Travelers have come far and wide to catch a glimpse of the bronze giants — on public display until Feb. 25.
"I came from Spain, just for today to see them," 21-year-old Eugenia Santos said. "Notre Dame and the bells are famous thanks to the church and also Victor Hugo ... With more bells, maybe Quasimodo won't be so lonely anymore."
"It's a great event," Sister Dorothee Noel Raharitafitasoa, of Madagascar, said.
Testament to the international pull of Notre Dame — with its 20 million annual visitors — on each bell is written "Via viatores quaerit," latin for "I am the path looking for travelers."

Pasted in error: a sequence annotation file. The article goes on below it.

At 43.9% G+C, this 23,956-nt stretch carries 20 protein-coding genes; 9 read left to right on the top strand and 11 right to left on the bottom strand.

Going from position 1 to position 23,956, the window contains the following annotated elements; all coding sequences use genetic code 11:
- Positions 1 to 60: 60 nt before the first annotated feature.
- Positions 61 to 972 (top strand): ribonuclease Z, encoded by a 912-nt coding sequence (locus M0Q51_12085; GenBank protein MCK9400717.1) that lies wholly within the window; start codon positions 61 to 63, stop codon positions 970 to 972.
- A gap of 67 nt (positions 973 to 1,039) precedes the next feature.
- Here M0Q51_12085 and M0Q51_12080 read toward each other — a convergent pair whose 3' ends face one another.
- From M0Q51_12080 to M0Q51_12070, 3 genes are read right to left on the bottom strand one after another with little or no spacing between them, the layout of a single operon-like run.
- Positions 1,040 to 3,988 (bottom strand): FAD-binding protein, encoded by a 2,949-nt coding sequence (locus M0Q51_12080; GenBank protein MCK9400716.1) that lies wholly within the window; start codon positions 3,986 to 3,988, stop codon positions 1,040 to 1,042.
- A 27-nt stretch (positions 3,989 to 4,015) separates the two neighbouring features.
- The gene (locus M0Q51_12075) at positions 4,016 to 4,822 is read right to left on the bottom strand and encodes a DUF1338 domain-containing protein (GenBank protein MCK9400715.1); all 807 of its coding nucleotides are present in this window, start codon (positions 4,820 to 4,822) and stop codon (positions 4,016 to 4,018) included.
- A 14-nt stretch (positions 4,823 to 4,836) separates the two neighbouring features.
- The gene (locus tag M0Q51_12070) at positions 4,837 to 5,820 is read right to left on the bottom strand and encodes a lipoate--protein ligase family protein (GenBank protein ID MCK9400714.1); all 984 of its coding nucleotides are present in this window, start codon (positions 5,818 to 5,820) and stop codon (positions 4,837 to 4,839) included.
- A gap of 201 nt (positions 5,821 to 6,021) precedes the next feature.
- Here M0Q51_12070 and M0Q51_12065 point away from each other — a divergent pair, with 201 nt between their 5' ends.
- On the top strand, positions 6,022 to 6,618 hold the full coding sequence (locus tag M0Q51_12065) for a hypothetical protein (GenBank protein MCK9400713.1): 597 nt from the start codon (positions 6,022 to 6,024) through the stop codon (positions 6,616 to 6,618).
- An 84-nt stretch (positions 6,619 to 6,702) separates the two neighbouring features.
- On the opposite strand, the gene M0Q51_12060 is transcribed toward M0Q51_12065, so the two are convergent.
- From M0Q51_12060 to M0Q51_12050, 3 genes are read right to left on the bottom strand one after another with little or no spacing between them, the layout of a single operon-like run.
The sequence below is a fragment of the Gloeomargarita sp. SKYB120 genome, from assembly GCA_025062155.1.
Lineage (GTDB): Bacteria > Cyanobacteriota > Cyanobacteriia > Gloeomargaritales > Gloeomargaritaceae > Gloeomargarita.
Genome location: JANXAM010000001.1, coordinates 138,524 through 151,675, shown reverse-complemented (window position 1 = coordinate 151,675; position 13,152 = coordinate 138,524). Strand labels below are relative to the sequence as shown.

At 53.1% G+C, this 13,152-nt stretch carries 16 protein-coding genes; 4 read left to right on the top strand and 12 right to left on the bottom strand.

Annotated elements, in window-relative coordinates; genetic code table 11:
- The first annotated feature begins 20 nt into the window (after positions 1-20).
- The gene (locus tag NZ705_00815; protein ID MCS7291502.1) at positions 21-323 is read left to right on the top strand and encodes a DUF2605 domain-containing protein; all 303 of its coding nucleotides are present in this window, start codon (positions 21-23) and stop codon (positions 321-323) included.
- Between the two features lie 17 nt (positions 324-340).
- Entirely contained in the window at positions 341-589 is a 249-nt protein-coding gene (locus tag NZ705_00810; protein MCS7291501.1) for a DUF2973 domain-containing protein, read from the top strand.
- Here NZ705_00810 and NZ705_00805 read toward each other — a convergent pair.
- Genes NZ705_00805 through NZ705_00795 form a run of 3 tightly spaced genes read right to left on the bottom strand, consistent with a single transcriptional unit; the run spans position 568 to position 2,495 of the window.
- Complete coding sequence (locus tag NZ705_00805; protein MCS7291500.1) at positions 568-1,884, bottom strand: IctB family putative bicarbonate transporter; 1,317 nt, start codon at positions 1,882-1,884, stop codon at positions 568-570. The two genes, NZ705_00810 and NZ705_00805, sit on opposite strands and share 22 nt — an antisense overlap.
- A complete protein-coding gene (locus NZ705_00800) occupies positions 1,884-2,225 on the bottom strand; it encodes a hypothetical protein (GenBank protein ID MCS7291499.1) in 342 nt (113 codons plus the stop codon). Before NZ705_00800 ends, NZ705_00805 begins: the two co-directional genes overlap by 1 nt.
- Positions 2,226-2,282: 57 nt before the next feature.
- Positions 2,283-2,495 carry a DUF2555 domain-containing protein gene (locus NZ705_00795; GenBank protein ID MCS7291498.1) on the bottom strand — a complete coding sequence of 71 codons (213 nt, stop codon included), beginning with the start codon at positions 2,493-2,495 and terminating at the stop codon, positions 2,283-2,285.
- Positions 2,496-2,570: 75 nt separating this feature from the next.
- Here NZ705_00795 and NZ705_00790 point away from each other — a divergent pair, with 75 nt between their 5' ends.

Each dome has a unique and different patterning, some with shiny, matte and etched sections, and each chime to a beautiful different pitch.
The first time revelers will able to hear the new pealing will be on March 23, just in time for Palm Sunday and Easter week.
Mary will soon be hoisted up to the gothic south tower ready to sound out — echoed by other eight in the north tower — over the medieval gargoyles, historic rooftops, and the snaking Seine River.
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